When patrons walked through the turnstiles at Laurel Raceway Friday night, their admissions, parking and program fees went to a party of Howard County sheriff's deputies, instead of the track's embattled owners.
Six deputies, carrying a court order, arrived at the harness racing track just before 7 p.m., Sheriff John Votta said yesterday. When they left five hours later, they had about $13,000, Votta said, which they carried away in the trunk of a car and deposited in a bank in Ellicott City, Md.
The money will be used to pay off part of a $242,000 court judgment against the track and its owners, Greta and Joseph Shamy and their partners, in a suit brought two years ago by Citizens Bank and Trust Co. of Maryland.
The bank said the owners owed almost $2.5 million for a loan to purchase the five-eighths of a mile track in 1975. It was repaid last October, just before a trial was scheduled to begin.
At a hearing, Anne Arundel County Circuit Court Judge Raymond Thieme Jr., awarded the bank an additional $242,000 for attorney fees.
Last Monday the track lost an appeal in the Maryland Court of Special Appeals, and the bank's attorneys took $48,000 in cash that had been posted as part of an appeal bond. They went to the sheriff to begin collecting the remainder.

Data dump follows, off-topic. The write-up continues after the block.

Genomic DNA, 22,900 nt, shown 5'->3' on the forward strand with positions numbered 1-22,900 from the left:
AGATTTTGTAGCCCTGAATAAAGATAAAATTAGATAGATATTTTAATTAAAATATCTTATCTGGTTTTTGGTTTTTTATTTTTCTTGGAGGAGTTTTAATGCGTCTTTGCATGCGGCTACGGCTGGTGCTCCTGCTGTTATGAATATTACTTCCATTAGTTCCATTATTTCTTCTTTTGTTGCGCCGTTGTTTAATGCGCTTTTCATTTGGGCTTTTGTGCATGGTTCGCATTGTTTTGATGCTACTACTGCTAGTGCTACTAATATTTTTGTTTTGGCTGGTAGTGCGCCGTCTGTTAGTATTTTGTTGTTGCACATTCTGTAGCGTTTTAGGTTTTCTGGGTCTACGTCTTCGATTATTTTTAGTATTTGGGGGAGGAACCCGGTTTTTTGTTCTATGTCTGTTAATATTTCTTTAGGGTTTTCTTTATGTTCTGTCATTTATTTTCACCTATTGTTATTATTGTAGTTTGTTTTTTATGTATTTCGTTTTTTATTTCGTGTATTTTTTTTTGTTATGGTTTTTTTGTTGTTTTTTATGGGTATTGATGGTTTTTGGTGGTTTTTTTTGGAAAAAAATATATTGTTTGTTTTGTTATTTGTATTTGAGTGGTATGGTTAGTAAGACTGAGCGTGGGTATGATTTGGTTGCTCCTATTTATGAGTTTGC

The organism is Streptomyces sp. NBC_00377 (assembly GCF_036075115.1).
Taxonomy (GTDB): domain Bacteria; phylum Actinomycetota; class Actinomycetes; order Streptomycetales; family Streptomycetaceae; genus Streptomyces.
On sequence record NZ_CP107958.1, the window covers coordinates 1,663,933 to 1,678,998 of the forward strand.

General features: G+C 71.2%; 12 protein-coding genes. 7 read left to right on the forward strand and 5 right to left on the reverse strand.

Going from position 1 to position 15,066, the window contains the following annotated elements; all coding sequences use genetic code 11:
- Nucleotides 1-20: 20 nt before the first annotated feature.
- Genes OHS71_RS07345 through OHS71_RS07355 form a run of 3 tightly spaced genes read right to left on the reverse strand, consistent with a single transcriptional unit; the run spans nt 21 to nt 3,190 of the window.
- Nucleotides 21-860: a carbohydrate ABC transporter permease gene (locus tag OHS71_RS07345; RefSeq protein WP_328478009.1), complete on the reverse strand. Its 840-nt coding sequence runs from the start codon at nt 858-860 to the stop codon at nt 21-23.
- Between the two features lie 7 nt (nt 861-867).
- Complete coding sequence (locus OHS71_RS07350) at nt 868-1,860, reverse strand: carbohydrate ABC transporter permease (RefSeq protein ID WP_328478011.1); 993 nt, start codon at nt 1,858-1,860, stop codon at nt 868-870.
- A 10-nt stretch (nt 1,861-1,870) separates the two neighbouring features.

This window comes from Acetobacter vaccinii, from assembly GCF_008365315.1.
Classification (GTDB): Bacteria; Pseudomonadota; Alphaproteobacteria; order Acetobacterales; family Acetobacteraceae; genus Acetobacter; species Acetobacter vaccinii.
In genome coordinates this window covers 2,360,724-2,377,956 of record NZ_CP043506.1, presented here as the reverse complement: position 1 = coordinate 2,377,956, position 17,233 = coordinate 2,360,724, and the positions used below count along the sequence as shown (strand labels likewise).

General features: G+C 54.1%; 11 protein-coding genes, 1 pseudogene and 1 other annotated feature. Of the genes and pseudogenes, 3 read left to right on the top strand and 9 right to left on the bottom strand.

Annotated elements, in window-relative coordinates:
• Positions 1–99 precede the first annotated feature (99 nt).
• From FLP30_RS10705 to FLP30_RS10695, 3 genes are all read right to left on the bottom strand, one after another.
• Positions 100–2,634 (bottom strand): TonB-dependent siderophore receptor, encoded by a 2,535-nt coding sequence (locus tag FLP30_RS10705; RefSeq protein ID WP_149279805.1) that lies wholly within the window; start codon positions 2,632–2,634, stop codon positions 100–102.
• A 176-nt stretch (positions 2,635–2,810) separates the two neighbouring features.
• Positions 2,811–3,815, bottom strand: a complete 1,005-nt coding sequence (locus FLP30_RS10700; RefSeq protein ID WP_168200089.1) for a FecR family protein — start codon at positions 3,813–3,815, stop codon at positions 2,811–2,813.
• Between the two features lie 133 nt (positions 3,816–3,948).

Last night Joseph Shamy, the track's administrator, said calling on the sheriff was "another chapter in the continuing harrassment by the bank."
He said his lawyer would file a new appeal Monday with the state's highest court, the Maryland Court of Appeals.
"If we lose, we'll pay. If we win, we don't pay," Shamy said. "If I can pay $2.4 million, I can pay $200,000. What's the big deal?"
Ronald H. Jarashow, a lawyer for the bank who accompanied the deputies to the track Friday night, said track officials were "very cooperative."
"The night went well," he said. "We didn't want to interfere with the running of the track. We made that very clear. We hope people will continue to go there."
Attendance Friday was 5,401, a bit lower than normal because of the wet weather. The handle of $545,513 was not touched by the sheriff, Jarashow said, and was divided as usual between bettors, the track and the state.
Jarashow said he didn't know whether the bank will try to get another court order for the sheriff to seize money at the track again.
"We'll be talking about that," he said. "But what action will be taken we don't know."